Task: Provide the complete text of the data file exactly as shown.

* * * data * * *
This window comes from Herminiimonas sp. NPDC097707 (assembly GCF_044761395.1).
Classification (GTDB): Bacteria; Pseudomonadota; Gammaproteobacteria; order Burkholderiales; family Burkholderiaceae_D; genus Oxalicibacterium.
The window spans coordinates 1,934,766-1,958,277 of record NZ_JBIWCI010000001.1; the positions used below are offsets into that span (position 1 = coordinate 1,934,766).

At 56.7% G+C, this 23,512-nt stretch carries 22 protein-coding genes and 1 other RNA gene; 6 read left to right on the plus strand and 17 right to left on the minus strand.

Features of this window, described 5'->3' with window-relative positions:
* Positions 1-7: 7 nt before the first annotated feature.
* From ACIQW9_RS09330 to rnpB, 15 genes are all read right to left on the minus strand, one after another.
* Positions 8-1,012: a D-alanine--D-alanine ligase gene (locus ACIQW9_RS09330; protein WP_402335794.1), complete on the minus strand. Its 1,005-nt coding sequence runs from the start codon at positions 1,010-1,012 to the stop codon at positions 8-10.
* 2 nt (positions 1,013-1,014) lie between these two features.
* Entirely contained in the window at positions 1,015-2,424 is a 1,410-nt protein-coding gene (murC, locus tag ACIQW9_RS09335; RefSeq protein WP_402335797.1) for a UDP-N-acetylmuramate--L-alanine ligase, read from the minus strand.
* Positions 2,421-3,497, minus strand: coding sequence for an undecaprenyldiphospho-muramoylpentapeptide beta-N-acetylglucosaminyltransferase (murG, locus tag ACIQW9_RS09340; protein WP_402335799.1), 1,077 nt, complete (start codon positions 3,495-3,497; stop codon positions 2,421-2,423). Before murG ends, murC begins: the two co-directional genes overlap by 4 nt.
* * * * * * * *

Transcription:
This window comes from Herminiimonas sp. NPDC097707 (assembly GCF_044761395.1).
Classification (GTDB): Bacteria; Pseudomonadota; Gammaproteobacteria; order Burkholderiales; family Burkholderiaceae_D; genus Oxalicibacterium.
The window spans coordinates 1,934,766-1,958,277 of record NZ_JBIWCI010000001.1; the positions used below are offsets into that span (position 1 = coordinate 1,934,766).

At 56.7% G+C, this 23,512-nt stretch carries 22 protein-coding genes and 1 other RNA gene; 6 read left to right on the plus strand and 17 right to left on the minus strand.

Features of this window, described 5'->3' with window-relative positions:
* Positions 1-7: 7 nt before the first annotated feature.
* From ACIQW9_RS09330 to rnpB, 15 genes are all read right to left on the minus strand, one after another.
* Positions 8-1,012: a D-alanine--D-alanine ligase gene (locus ACIQW9_RS09330; protein WP_402335794.1), complete on the minus strand. Its 1,005-nt coding sequence runs from the start codon at positions 1,010-1,012 to the stop codon at positions 8-10.
* 2 nt (positions 1,013-1,014) lie between these two features.
* Entirely contained in the window at positions 1,015-2,424 is a 1,410-nt protein-coding gene (murC, locus tag ACIQW9_RS09335; RefSeq protein WP_402335797.1) for a UDP-N-acetylmuramate--L-alanine ligase, read from the minus strand.
* Positions 2,421-3,497, minus strand: coding sequence for an undecaprenyldiphospho-muramoylpentapeptide beta-N-acetylglucosaminyltransferase (murG, locus tag ACIQW9_RS09340; protein WP_402335799.1), 1,077 nt, complete (start codon positions 3,495-3,497; stop codon positions 2,421-2,423). Before murG ends, murC begins: the two co-directional genes overlap by 4 nt.